Most of our knowledge on how vertebrates respond to short telomeres derives from laboratory mice, which are particularly different from humans not only in what respects telomere length, but also in cell immortalization and entry into senescence . Zebrafish has recently emerged as an attractive complementary vertebrate model for studying telomere biology. Zebrafish possess short telomeres that decline with age and correlate with impaired tissue repair . These observations motivated us to investigate the impact of telomere shortening in a biological system that, like humans, may have evolved to use telomere length as an internal cell division “clock”.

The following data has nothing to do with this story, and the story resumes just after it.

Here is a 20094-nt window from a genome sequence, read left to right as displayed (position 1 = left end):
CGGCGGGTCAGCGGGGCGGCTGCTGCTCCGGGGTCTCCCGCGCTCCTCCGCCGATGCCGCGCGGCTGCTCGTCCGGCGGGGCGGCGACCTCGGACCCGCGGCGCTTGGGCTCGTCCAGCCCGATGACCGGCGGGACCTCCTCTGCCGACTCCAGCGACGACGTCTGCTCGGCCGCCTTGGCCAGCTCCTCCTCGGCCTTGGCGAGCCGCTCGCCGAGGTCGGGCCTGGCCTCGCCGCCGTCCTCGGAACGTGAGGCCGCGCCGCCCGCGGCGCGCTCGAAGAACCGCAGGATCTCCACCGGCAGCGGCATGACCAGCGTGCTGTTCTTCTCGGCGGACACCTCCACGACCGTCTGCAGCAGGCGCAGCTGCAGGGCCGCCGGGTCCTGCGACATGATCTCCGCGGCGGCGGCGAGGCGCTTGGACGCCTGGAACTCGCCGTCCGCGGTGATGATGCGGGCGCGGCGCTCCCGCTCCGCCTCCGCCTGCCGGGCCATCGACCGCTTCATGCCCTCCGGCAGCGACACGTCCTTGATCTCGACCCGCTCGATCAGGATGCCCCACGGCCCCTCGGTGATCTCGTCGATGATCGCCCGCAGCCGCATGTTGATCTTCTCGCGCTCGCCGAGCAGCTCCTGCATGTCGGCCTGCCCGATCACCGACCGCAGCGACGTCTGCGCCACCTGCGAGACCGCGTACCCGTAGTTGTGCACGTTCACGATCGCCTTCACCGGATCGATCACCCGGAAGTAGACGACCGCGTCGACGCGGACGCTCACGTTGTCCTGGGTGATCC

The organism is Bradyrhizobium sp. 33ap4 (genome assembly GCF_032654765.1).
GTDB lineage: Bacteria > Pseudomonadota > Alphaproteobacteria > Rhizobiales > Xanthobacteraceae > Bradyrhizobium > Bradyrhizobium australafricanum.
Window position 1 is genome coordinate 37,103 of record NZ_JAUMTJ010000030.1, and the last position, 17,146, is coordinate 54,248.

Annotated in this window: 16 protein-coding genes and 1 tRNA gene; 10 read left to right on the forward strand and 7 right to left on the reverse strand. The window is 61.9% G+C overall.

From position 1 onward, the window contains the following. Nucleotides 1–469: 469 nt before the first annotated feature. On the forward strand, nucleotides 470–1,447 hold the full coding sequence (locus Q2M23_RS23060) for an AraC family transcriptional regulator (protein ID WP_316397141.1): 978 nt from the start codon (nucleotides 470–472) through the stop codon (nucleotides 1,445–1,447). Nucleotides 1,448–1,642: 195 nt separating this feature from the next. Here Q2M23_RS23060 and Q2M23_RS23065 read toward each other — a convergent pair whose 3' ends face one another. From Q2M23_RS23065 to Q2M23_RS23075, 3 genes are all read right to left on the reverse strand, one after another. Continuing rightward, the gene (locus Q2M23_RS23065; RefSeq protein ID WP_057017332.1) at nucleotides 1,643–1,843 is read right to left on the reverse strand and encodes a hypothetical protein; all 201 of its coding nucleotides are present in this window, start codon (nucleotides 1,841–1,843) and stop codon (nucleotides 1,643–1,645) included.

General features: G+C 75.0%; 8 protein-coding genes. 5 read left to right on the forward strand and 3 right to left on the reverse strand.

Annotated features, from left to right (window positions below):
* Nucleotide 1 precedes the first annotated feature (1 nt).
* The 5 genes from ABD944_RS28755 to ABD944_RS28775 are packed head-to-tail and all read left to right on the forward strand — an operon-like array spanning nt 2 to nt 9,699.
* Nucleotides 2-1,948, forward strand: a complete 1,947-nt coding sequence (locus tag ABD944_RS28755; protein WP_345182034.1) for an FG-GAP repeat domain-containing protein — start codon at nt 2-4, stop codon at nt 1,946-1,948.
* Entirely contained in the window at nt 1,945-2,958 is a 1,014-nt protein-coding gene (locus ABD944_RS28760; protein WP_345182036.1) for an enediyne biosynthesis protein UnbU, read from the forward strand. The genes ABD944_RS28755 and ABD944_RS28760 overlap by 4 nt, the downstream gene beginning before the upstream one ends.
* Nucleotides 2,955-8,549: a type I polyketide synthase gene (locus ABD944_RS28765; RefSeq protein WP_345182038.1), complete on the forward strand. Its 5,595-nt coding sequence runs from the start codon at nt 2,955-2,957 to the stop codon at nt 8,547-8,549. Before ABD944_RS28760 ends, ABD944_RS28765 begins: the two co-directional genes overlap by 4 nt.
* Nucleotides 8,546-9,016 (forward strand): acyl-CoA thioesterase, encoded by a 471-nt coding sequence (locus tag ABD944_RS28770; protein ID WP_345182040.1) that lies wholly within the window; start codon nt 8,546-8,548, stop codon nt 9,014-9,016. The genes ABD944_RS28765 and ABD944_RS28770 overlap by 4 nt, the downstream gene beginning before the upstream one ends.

In our current work, we show that zebrafish telomerase mutants have premature degenerative phenotypes and decreased lifespan in the F1 generation. This contrasts with results obtained from telomerase KO mice, where degenerative phenotypes are only observed upon several generations of null crosses –, . The phenotypes we observe correlate well with the accumulation of short telomeres in tert−/− zebrafish, along with the disappearance of long telomeres. The two telomere populations may reflect different phenomena: 1) Presence of undigested genomic DNA; 2) Distinct populations of sub-telomeric sequences in the same cells or 3) Telomeres of different lengths present in distinct cells. We excluded the first two possibilities. Regarding the first point, undigested genomic DNA samples used as controls run at different sizes to the long TRF population (ND in Figure 1B). As for the second, different DNA methylation patterns in tert+/+ and mutants could account for the presence of unequal TRF populations due to restriction enzyme sensitivity. To exclude this possibility, we used a restriction enzyme insensitive to DNA methylation, Tru9I, and observed an equivalent TRF pattern (data not shown).